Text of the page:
Finally hearing our cries for relief, President George W. Bush has declared Temple University a federal disaster area, after one construction project after another has wreaked havoc across the main campus, leaving a trail of closed-off areas in their wakes.
Fortunately for you, my gentle readers, I have a connection that got me permission to accompany the president on a tour of the devastated area. Let’s just call that connection “my dad who has raised more money for Republicans than Kobe Bryant spent on his legal-defense team.”
As we walked amid the pockets of chaos, looking at newly-sprouted cyclone fencing and various burly construction workers, the president said he “hadn’t seen this big a disaster since they let my daughters speak at the convention last month.”
Who among us couldn’t agree with that? In the three years I have been here, not a week has gone by without a new fenced-off area, randomly blocked street or lunch-truck implosion.
Of course, it should be noted that a French architecture critic recently said the school was “one of the most beautiful examples of urban magnificence ever to grace so fine a city.” Of course, it should also be noted that the critic was unemployed, drinking heavily at the time and, well, French.
After the tour ended, Bush said he was thinking about bringing Afghan President Hamid Karzai to visit the campus to “you know, cheer him up a bit. I mean, we bombed them up pretty good and all, but Kabul ain’t got nothing on y’all.”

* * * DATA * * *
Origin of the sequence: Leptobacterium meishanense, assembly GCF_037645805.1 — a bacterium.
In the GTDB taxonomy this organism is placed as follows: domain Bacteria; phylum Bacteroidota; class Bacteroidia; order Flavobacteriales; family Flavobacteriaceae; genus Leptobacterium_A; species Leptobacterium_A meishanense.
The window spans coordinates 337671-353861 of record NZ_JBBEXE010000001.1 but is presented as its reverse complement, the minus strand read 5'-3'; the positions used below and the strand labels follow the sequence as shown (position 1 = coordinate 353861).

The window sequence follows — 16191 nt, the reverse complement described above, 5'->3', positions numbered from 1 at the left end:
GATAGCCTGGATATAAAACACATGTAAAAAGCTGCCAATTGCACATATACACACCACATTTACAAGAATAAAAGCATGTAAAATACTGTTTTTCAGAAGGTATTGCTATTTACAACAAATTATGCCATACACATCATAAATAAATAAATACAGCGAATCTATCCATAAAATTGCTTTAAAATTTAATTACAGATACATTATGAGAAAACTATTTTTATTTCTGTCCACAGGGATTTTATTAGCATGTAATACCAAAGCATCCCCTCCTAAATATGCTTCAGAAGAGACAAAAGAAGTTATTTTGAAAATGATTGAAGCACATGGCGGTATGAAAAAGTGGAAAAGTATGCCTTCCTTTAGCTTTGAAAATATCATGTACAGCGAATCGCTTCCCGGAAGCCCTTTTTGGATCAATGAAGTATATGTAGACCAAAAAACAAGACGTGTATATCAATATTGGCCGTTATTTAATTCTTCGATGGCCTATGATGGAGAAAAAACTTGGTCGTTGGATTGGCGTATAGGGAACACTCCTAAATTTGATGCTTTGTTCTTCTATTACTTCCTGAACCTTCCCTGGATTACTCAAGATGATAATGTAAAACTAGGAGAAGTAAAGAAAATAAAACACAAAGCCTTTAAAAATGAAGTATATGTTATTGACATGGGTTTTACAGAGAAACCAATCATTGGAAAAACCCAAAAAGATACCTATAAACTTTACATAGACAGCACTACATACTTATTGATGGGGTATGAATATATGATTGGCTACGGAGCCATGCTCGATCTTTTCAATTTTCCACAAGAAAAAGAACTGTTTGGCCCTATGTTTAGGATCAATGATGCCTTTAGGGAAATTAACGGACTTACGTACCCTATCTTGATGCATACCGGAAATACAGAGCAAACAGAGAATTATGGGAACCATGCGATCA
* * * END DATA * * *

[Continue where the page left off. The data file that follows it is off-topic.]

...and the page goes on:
Bush told me that $500 million in federal disaster aid will be given to the school, along with 100 free iTunes downloads to every student. Bush insisted the music gift was not a campaign stunt designed to win the hearts of what he termed “misguided Northern liberal brats… I mean the brightest hope for our future.”
At a campaign stop in Ohio, a swing state the presidential candidates have visited roughly 5,678 times in the past two weeks, Democratic challenger John Kerry said he was “fully in favor of helping rebuild Temple University.”
Ten minutes later, he accused Bush of misleading Americans on the issue and said he would not vote for any aid.
I talked to many Temple students, most of whom expressed relief that help was coming.
One therapeutic recreation major, Albert Brown, said he woke up last week in White Hall “and there were some dudes putting a fence up around my bed. They told me they needed to rebuild the walls in my room. Then they left me there for like two days, came back, painted everything orange, and left.”
In addition to promising the aid, the president said he would send Vice President Dick Cheney out to “look mean and stuff” to keep the rebuilding on track.
Now, if only they could do something about the drunk, unemployed Frenchman on campus.
Brian White can be reached at email@example.com.